Micro RNA-640 Targeting SLIT1 Enhances Glioma Radiosensitivity by Restraining the Activation of Wnt/β-Catenin Signaling Pathway
- 1Department of Oncology, The Central Hospital of Wuhan, Tongji Medical College, Huazhong University of Science and Technology, Wuhan, Hubei, China
- 2Department of Neurology, The Central Hospital of Wuhan, Tongji Medical College, Huazhong University of Science and Technology, Wuhan, Hubei, China
Purpose: The purpose of this study was to analyze the effects of miR-640–SLIT1 axis and the Wnt/β-catenin signaling pathway on radiosensitivity of glioma cells.
Methods: Relative expressions of miR-640 and slit guidance ligand 1 (SLIT1) in glioma tissues and glioma cell lines U251 and A172 were detected using RT-qPCR. The cell lines were transfected with si-SLIT1 or miR-640 inhibitor to study the radiosensitivity of glioma cells. We detected cell activity using CCK-8 assay, cell migration using wound healing assay, cell invasion using transwell assay, and apoptosis using caspase-3 assay.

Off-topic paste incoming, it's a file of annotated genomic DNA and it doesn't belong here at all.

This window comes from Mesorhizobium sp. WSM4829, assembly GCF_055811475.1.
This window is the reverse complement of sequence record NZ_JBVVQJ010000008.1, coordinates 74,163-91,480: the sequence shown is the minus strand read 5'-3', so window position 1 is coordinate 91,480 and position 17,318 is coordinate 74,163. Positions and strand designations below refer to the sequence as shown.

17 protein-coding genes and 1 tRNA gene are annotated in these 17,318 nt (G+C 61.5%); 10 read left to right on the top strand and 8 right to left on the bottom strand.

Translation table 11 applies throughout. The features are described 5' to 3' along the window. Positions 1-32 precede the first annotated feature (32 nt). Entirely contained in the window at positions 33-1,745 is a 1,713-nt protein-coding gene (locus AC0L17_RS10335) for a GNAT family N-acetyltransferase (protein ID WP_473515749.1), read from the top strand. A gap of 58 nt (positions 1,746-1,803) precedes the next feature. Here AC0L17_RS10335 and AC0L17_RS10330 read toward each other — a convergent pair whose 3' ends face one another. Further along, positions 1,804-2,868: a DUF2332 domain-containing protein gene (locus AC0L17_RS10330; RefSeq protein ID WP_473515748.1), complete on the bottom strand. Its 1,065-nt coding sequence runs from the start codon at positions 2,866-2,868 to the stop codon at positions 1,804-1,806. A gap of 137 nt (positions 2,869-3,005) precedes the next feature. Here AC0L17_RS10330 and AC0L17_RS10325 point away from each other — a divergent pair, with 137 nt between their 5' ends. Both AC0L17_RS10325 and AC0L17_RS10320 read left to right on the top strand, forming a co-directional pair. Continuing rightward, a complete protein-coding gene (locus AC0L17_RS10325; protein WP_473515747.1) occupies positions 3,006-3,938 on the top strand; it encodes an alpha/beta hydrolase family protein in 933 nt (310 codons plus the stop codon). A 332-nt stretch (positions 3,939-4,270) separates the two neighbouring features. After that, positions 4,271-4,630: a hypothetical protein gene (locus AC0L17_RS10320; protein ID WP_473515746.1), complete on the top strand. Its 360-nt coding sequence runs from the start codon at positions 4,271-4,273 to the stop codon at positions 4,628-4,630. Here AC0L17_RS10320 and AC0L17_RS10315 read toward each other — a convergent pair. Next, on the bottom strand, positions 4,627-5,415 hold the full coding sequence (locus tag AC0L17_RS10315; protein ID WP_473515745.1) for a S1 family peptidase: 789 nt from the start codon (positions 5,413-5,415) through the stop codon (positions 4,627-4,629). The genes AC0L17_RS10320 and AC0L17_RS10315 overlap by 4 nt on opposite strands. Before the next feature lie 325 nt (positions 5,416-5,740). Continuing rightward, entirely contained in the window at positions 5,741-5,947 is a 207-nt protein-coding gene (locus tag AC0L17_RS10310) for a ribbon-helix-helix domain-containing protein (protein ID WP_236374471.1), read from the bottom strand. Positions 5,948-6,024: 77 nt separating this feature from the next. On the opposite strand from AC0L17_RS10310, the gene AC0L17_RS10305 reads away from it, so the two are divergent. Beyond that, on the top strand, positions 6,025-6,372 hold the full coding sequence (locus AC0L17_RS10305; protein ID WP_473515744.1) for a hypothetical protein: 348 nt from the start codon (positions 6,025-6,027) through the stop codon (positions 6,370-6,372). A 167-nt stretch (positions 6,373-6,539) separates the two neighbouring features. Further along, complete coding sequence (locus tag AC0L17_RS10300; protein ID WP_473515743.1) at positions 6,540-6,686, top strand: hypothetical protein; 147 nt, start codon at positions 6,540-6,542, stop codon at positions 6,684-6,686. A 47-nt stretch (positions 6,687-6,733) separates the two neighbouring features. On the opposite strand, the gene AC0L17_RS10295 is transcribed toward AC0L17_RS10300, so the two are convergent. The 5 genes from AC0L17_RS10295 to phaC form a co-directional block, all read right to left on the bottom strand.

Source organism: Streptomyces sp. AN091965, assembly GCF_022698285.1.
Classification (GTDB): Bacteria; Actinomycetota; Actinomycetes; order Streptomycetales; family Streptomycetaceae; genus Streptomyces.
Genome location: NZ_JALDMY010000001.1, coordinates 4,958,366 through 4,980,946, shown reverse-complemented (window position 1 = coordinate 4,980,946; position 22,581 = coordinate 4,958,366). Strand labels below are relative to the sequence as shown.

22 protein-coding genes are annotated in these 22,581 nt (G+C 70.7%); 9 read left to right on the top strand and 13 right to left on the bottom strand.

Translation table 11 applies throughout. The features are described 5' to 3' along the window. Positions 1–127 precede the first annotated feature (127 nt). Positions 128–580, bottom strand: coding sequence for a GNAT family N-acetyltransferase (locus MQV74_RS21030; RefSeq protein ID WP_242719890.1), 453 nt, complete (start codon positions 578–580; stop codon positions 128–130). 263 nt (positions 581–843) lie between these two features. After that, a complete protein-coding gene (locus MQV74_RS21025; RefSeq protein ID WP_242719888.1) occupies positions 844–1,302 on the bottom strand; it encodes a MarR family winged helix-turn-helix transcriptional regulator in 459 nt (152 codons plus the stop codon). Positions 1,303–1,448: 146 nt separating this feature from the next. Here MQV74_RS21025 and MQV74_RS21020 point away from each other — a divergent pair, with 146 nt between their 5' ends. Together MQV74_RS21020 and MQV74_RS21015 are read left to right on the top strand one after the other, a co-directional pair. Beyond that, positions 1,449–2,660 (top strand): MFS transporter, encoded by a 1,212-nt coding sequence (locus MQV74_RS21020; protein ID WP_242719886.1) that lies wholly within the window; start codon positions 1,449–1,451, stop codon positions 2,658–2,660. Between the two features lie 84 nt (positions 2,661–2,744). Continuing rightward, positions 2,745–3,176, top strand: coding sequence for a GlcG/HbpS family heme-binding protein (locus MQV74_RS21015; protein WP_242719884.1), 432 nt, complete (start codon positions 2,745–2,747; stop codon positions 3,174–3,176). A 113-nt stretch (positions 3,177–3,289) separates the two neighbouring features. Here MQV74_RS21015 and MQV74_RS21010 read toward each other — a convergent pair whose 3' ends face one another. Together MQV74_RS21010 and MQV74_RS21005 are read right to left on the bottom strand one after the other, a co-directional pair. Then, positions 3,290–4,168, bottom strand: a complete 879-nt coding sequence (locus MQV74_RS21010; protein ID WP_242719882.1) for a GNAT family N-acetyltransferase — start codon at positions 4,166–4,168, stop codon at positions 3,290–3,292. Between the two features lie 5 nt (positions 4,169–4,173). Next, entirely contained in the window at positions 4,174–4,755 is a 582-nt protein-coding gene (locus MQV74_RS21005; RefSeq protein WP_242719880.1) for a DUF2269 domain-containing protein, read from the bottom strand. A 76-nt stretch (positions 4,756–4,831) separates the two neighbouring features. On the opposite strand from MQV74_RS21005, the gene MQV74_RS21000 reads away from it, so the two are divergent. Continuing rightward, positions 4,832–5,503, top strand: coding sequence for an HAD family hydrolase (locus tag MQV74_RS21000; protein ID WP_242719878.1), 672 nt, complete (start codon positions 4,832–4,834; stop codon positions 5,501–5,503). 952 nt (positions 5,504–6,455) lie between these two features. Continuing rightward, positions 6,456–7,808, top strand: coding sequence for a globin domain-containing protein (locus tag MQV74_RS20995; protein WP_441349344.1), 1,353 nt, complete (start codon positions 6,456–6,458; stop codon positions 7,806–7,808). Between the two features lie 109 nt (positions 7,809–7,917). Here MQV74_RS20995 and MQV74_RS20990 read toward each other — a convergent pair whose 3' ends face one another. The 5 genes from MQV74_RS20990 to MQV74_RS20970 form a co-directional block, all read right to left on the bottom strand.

Results: SLIT1 was upregulated in glioma tissues and cell lines, and inversely correlated with radiation sensitivity. Its knockdown reduced radioresistance, migration, and invasion, but increased apoptosis in U251 and A17 cells. Loss of miR-640 activity upregulated SLIT1, Wnt, and β-catenin protein expression, whereas it inhibited p-GSK-3β protein levels in U251 and A17 cells. These results suggest that miR-640 mediates the radiosensitivity of glioma cells through SLIT1 and the Wnt/β-catenin signaling pathway.
Conclusion: The miR-640–SLIT1 axis that regulates the Wnt/β-catenin signaling pathway is a possible therapeutic option for the effective treatment of glioma in combination with radiotherapy.
Glioma accounts for more than 50% of brain tumors and is the most severe central nervous system disorder affecting adults (1). At present, its annual incidence is approximately 5 cases per 100,000 people, making it one of the deadliest tumors globally (2, 3). Radiation sensitivity is often a decisive factor for prognosis in glioma patients (4, 5). In many instances, the outcome of radiotherapy in these patients is only partially effective, which may be due to inherent or acquired radio-resistance (6). Therefore, enhancing the radiosensitivity of glioma cells and finding effective therapeutic targets is of paramount importance.